I hear the phrase “I’m broke” a lot at Georgetown.
But it’s not “I’m broke and don’t have money to pay my bills.” “I’m broke” is usually used to express the inability to spend more money on a parent’s credit card because it will result in a lecture on responsible spending.
I hear the phrase “I’m so poor” a lot too.
But it’s not “I’m poor because I’m actually living below the poverty line and am making a wage that keeps me from purchasing basic necessities.” “I’m so poor” is usually said after spending $75 each on a random Thursday night dinner on M Street that included appetizers and drinks.
The wealth at Georgetown is nothing I’ve ever experienced before. I had never seen a pair of Tory Burch flip flops or a Canada Goose jacket before I came to Georgetown. I didn’t know that it was common to travel around Europe during school breaks or ski at the same resorts as the Kardashians. I never thought there were people who just didn’t bother applying for financial aid at a school that costs over $70,000 a year.
My parents make well above the median income in the U.S. which in 2016 was just over $55,000 per household. Of course, they still stress about paying bills, and yes, it would be nice if we could take vacations more often. But at the end of the day, my siblings and I still get presents for our birthdays, we have a car to drive ourselves around, and we go to great schools. Things that might be simple, but that many people don’t have access to.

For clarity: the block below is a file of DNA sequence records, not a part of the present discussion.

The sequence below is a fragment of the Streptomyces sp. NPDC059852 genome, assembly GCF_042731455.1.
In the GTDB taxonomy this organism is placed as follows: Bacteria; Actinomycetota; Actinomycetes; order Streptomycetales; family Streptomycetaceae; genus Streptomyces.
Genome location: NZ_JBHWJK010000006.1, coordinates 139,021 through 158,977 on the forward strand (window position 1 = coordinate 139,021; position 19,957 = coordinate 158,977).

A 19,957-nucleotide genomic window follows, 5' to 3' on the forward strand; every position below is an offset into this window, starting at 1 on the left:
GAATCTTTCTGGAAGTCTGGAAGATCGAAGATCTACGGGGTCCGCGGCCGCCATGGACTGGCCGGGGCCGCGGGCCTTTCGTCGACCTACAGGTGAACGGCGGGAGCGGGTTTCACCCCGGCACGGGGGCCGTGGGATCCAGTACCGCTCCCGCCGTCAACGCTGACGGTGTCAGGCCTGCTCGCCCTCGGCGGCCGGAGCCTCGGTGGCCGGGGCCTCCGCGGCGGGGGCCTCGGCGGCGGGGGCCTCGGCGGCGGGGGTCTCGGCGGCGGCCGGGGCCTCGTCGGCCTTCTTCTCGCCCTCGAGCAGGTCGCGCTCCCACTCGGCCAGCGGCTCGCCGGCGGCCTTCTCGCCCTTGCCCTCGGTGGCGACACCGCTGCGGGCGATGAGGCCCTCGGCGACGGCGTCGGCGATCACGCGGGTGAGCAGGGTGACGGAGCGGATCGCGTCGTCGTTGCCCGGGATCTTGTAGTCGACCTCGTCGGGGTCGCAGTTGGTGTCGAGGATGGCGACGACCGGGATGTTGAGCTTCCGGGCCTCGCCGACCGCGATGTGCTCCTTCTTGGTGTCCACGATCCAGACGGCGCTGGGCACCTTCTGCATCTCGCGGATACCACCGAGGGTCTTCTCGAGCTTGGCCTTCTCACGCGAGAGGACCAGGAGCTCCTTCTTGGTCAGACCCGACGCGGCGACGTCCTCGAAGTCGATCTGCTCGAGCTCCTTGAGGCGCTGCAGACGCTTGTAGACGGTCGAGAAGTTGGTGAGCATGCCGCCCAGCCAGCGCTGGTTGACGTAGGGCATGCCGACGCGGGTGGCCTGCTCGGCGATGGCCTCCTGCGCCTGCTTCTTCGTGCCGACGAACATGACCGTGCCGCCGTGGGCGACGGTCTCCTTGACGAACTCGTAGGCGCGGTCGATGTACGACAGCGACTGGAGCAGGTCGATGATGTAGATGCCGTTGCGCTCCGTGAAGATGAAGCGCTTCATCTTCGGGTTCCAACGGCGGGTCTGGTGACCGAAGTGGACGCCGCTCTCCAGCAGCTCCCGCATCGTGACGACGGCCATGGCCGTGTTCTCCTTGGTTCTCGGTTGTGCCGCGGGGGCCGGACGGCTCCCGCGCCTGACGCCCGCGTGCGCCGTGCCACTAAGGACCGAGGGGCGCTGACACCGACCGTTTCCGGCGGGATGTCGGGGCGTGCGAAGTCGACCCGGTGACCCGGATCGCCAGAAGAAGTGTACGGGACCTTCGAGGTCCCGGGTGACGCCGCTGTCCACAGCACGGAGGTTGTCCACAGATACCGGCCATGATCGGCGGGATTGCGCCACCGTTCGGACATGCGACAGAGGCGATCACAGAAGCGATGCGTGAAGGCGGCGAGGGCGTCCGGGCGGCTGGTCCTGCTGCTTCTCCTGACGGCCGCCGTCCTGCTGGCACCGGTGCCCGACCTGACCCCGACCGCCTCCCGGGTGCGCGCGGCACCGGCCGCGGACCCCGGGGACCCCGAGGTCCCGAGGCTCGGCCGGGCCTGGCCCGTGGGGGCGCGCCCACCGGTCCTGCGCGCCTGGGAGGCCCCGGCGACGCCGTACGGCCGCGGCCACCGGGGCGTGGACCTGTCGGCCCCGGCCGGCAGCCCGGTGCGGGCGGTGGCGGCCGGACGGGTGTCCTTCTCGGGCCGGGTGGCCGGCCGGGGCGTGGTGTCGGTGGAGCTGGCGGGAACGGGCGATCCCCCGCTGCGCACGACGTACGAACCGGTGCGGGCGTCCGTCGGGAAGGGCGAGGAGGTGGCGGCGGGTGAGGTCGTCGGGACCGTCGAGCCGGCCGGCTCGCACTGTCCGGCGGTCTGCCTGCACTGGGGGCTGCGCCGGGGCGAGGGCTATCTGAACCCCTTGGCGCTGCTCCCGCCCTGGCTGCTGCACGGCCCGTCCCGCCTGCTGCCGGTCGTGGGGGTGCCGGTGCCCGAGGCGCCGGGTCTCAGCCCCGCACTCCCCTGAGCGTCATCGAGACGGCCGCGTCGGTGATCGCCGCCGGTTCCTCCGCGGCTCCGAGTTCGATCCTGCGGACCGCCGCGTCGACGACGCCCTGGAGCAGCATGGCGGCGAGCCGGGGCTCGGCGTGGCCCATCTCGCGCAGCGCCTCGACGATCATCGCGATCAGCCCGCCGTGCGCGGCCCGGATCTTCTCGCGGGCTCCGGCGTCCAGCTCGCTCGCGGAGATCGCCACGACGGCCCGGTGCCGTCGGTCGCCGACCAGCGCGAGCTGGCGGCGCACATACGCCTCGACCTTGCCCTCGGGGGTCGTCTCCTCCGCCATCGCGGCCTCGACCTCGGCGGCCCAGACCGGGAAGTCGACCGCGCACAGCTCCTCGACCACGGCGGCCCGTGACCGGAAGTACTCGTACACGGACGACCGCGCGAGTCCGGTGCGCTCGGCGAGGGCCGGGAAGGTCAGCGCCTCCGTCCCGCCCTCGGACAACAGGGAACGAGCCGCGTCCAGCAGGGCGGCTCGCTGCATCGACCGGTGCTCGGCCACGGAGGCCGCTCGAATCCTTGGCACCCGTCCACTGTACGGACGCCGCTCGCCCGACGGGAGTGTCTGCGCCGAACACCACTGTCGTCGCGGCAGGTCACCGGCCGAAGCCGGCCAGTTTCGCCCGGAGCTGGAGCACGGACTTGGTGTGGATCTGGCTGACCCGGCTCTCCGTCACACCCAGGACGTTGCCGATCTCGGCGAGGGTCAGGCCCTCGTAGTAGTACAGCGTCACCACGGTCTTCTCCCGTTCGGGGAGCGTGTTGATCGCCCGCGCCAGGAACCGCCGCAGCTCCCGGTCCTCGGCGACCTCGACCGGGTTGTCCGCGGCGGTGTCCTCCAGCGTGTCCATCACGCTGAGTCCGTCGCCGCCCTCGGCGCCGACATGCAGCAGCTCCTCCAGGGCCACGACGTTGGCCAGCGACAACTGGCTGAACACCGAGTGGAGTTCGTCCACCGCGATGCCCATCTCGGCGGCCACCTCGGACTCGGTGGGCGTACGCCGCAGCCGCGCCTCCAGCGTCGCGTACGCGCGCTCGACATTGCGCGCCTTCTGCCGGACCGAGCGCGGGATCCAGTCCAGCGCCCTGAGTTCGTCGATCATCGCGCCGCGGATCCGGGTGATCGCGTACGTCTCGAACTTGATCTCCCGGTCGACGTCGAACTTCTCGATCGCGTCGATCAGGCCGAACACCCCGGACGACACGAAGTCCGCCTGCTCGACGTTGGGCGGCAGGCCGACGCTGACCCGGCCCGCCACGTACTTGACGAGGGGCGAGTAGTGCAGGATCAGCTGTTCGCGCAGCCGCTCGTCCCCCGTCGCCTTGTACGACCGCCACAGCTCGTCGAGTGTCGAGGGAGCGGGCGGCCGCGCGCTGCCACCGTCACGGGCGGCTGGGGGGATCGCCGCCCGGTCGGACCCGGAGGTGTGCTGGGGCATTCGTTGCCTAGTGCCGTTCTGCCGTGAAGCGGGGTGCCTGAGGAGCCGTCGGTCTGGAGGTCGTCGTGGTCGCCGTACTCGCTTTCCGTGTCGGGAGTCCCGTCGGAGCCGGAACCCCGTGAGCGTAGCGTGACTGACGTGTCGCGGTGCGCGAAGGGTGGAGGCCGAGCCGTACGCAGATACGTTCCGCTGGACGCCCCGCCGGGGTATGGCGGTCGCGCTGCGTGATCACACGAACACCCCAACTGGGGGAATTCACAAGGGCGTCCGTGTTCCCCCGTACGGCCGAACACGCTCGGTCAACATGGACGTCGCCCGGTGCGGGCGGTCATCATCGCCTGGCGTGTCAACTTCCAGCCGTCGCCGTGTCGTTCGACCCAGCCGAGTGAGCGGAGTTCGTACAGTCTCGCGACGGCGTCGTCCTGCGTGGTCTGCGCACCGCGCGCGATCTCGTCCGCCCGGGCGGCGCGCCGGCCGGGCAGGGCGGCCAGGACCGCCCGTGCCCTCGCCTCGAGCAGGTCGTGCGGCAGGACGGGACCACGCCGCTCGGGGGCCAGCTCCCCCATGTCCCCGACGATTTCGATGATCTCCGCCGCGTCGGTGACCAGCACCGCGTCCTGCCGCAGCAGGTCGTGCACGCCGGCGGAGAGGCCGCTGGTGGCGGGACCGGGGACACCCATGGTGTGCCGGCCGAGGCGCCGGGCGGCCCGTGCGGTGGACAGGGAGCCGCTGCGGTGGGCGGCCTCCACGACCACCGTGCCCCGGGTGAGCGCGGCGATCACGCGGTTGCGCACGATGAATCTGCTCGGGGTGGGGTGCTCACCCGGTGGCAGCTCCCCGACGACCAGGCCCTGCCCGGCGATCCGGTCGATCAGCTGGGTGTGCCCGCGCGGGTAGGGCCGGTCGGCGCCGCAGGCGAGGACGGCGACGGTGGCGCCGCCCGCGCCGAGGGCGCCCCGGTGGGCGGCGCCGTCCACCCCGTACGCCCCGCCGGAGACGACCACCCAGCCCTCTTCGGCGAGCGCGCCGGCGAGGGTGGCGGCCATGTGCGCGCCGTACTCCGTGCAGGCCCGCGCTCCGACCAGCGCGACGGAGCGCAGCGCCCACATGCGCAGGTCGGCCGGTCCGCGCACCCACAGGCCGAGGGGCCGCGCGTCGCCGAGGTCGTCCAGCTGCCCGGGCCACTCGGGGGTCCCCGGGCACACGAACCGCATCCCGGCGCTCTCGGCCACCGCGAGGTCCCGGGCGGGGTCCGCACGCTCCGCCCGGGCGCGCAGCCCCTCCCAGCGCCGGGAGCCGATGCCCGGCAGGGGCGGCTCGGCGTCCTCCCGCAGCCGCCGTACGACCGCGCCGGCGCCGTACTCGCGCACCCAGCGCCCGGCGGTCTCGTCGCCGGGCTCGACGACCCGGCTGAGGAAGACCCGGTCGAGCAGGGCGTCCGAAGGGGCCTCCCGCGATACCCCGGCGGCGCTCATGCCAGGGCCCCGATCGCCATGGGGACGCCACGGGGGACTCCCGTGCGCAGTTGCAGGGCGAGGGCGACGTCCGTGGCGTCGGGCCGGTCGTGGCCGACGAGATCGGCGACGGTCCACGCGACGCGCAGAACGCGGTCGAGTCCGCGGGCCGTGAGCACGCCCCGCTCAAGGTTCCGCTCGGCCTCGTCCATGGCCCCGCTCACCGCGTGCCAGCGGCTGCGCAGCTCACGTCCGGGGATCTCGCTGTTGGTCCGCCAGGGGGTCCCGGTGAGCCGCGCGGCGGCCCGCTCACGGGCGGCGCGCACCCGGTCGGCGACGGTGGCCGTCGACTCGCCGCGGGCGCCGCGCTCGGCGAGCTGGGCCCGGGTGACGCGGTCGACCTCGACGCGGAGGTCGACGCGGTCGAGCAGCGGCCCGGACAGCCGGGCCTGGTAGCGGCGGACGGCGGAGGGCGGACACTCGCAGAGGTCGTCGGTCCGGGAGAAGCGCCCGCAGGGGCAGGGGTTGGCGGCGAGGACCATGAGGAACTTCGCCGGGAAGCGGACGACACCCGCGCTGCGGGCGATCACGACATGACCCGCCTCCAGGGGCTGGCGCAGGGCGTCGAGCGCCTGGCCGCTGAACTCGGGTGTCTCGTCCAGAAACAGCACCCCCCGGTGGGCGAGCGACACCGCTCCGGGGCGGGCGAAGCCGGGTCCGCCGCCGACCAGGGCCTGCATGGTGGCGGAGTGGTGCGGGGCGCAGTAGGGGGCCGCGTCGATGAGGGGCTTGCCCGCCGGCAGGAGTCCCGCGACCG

Yet at Georgetown, it oftentimes feels like I’m living well below the average. That’s because here, I am.
In Jan. 2017, the New York Times published an article about the massive income inequality at elite universities in the United States. The report found that at Georgetown, 20.8 percent of the student population comes from the top 1 percent, meaning their families make more than $630,000 annually. In comparison, only 13.5 percent of the student population come from the bottom 60 percent of U.S. families, less than $65,000 annually.
For many Americans, $630,000 isn’t an amount of money they can even conceptualize. $630,000 is more money than they’ll see in their lifetime. But here, one in five students have at least that much.